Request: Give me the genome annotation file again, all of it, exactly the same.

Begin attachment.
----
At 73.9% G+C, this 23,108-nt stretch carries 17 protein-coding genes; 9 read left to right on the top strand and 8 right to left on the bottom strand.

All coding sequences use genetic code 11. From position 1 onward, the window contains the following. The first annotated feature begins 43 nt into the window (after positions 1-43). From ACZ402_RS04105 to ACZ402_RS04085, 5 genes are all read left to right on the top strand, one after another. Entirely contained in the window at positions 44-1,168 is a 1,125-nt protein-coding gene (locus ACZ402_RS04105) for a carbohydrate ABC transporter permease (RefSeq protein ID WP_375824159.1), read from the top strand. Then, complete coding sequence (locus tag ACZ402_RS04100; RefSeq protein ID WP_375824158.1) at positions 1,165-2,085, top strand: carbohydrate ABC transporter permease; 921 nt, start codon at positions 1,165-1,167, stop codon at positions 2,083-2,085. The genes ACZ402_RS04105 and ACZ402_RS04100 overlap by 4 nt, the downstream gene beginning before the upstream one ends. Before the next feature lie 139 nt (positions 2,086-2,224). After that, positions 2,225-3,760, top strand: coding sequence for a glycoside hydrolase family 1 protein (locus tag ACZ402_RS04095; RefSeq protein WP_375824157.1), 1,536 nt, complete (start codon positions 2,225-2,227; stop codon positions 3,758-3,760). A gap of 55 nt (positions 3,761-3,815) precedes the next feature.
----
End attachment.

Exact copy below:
At 73.9% G+C, this 23,108-nt stretch carries 17 protein-coding genes; 9 read left to right on the top strand and 8 right to left on the bottom strand.

All coding sequences use genetic code 11. From position 1 onward, the window contains the following. The first annotated feature begins 43 nt into the window (after positions 1-43). From ACZ402_RS04105 to ACZ402_RS04085, 5 genes are all read left to right on the top strand, one after another. Entirely contained in the window at positions 44-1,168 is a 1,125-nt protein-coding gene (locus ACZ402_RS04105) for a carbohydrate ABC transporter permease (RefSeq protein ID WP_375824159.1), read from the top strand. Then, complete coding sequence (locus tag ACZ402_RS04100; RefSeq protein ID WP_375824158.1) at positions 1,165-2,085, top strand: carbohydrate ABC transporter permease; 921 nt, start codon at positions 1,165-1,167, stop codon at positions 2,083-2,085. The genes ACZ402_RS04105 and ACZ402_RS04100 overlap by 4 nt, the downstream gene beginning before the upstream one ends. Before the next feature lie 139 nt (positions 2,086-2,224). After that, positions 2,225-3,760, top strand: coding sequence for a glycoside hydrolase family 1 protein (locus tag ACZ402_RS04095; RefSeq protein WP_375824157.1), 1,536 nt, complete (start codon positions 2,225-2,227; stop codon positions 3,758-3,760). A gap of 55 nt (positions 3,761-3,815) precedes the next feature.